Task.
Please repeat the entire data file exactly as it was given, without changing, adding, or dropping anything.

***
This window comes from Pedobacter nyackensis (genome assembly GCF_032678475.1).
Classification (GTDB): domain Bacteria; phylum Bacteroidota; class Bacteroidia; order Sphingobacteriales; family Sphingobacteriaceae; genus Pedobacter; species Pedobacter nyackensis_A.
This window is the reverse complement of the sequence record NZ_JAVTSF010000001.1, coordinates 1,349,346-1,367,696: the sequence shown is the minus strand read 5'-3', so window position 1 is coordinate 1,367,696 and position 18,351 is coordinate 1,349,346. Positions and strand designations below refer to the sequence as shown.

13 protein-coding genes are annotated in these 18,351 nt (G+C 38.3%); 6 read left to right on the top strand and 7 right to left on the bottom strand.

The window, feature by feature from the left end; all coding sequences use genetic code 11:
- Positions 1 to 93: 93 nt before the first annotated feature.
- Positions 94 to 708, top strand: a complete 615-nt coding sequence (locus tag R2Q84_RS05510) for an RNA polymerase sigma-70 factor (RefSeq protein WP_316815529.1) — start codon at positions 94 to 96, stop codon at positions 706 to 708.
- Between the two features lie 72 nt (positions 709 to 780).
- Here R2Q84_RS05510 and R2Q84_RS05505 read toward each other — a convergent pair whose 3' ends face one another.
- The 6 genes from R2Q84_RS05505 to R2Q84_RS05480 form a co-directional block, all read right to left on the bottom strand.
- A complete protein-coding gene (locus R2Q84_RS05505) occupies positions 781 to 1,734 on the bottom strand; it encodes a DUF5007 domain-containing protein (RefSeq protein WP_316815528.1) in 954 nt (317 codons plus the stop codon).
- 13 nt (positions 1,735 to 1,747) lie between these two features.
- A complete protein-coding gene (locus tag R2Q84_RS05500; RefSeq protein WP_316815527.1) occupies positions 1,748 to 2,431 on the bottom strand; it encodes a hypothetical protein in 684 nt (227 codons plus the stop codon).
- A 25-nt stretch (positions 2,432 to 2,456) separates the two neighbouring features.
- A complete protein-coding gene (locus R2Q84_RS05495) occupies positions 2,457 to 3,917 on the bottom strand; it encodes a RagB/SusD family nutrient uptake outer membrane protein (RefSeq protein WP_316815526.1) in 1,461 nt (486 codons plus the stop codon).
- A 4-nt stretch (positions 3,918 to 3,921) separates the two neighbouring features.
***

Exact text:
This window comes from Pedobacter nyackensis (genome assembly GCF_032678475.1).
Classification (GTDB): domain Bacteria; phylum Bacteroidota; class Bacteroidia; order Sphingobacteriales; family Sphingobacteriaceae; genus Pedobacter; species Pedobacter nyackensis_A.
This window is the reverse complement of the sequence record NZ_JAVTSF010000001.1, coordinates 1,349,346-1,367,696: the sequence shown is the minus strand read 5'-3', so window position 1 is coordinate 1,367,696 and position 18,351 is coordinate 1,349,346. Positions and strand designations below refer to the sequence as shown.

13 protein-coding genes are annotated in these 18,351 nt (G+C 38.3%); 6 read left to right on the top strand and 7 right to left on the bottom strand.

The window, feature by feature from the left end; all coding sequences use genetic code 11:
- Positions 1 to 93: 93 nt before the first annotated feature.
- Positions 94 to 708, top strand: a complete 615-nt coding sequence (locus tag R2Q84_RS05510) for an RNA polymerase sigma-70 factor (RefSeq protein WP_316815529.1) — start codon at positions 94 to 96, stop codon at positions 706 to 708.
- Between the two features lie 72 nt (positions 709 to 780).
- Here R2Q84_RS05510 and R2Q84_RS05505 read toward each other — a convergent pair whose 3' ends face one another.
- The 6 genes from R2Q84_RS05505 to R2Q84_RS05480 form a co-directional block, all read right to left on the bottom strand.
- A complete protein-coding gene (locus R2Q84_RS05505) occupies positions 781 to 1,734 on the bottom strand; it encodes a DUF5007 domain-containing protein (RefSeq protein WP_316815528.1) in 954 nt (317 codons plus the stop codon).
- 13 nt (positions 1,735 to 1,747) lie between these two features.
- A complete protein-coding gene (locus tag R2Q84_RS05500; RefSeq protein WP_316815527.1) occupies positions 1,748 to 2,431 on the bottom strand; it encodes a hypothetical protein in 684 nt (227 codons plus the stop codon).
- A 25-nt stretch (positions 2,432 to 2,456) separates the two neighbouring features.
- A complete protein-coding gene (locus R2Q84_RS05495) occupies positions 2,457 to 3,917 on the bottom strand; it encodes a RagB/SusD family nutrient uptake outer membrane protein (RefSeq protein WP_316815526.1) in 1,461 nt (486 codons plus the stop codon).
- A 4-nt stretch (positions 3,918 to 3,921) separates the two neighbouring features.